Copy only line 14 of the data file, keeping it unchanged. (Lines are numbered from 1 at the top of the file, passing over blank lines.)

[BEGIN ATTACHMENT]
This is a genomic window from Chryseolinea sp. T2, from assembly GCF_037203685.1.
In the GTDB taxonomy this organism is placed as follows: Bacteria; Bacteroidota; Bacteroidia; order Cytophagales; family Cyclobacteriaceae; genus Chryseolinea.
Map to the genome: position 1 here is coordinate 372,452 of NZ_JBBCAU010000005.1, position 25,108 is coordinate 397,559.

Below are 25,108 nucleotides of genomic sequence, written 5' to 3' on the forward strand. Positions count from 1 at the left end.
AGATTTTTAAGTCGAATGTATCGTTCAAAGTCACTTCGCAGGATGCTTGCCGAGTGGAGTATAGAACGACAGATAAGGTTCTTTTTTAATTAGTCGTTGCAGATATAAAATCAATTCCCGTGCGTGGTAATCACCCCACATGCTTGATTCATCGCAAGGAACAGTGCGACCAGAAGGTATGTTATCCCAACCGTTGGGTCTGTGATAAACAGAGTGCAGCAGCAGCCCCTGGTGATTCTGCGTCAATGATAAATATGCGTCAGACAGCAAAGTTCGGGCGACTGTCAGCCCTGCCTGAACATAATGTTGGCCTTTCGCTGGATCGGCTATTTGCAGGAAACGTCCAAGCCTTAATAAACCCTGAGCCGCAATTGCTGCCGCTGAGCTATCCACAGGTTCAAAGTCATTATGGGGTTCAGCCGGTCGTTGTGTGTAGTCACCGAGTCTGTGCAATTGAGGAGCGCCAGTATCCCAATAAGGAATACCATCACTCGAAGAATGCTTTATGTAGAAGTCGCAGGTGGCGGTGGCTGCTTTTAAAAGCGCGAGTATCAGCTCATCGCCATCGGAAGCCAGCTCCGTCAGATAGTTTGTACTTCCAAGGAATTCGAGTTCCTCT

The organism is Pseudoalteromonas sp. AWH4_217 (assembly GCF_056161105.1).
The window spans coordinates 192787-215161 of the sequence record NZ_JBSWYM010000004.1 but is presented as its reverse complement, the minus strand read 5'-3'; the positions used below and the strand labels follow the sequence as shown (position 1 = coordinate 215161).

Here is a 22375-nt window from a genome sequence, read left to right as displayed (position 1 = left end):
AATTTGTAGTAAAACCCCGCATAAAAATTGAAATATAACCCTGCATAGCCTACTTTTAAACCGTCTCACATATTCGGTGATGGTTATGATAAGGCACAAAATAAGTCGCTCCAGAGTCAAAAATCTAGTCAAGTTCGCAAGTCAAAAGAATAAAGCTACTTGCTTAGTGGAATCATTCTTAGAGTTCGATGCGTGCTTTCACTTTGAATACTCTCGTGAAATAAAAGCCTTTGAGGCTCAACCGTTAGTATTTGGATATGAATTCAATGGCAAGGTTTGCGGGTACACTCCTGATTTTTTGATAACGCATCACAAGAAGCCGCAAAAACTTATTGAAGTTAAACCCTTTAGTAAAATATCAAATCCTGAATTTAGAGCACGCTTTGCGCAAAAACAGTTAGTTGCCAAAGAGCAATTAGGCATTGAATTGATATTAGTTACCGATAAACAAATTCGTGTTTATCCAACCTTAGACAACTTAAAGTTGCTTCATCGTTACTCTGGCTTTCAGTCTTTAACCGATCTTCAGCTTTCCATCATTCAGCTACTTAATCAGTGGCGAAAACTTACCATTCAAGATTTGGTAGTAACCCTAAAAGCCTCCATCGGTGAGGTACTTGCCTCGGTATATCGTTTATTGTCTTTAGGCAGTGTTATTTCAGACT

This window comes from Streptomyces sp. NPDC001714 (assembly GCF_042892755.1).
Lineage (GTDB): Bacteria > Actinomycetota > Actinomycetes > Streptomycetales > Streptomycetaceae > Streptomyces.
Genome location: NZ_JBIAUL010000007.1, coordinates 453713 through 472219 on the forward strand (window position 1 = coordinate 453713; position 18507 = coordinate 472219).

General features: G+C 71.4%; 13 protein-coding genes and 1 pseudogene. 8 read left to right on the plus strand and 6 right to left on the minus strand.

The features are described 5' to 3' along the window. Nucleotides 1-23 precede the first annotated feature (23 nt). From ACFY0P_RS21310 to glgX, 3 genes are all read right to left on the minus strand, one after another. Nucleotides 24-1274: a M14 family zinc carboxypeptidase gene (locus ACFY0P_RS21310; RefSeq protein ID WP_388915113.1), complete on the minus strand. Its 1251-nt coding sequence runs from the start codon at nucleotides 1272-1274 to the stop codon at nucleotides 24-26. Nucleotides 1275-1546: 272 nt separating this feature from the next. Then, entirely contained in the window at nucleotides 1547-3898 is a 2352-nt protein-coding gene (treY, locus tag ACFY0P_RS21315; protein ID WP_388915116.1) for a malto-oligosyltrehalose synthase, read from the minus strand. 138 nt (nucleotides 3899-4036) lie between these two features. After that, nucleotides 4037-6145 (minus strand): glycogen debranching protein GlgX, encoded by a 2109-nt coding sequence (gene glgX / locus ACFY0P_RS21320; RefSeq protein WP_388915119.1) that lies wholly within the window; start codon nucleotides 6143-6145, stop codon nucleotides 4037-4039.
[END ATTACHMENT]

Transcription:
The features are described 5' to 3' along the window. Nucleotides 1-23 precede the first annotated feature (23 nt). From ACFY0P_RS21310 to glgX, 3 genes are all read right to left on the minus strand, one after another. Nucleotides 24-1274: a M14 family zinc carboxypeptidase gene (locus ACFY0P_RS21310; RefSeq protein ID WP_388915113.1), complete on the minus strand. Its 1251-nt coding sequence runs from the start codon at nucleotides 1272-1274 to the stop codon at nucleotides 24-26. Nucleotides 1275-1546: 272 nt separating this feature from the next. Then, entirely contained in the window at nucleotides 1547-3898 is a 2352-nt protein-coding gene (treY, locus tag ACFY0P_RS21315; protein ID WP_388915116.1) for a malto-oligosyltrehalose synthase, read from the minus strand. 138 nt (nucleotides 3899-4036) lie between these two features. After that, nucleotides 4037-6145 (minus strand): glycogen debranching protein GlgX, encoded by a 2109-nt coding sequence (gene glgX / locus ACFY0P_RS21320; RefSeq protein WP_388915119.1) that lies wholly within the window; start codon nucleotides 6143-6145, stop codon nucleotides 4037-4039.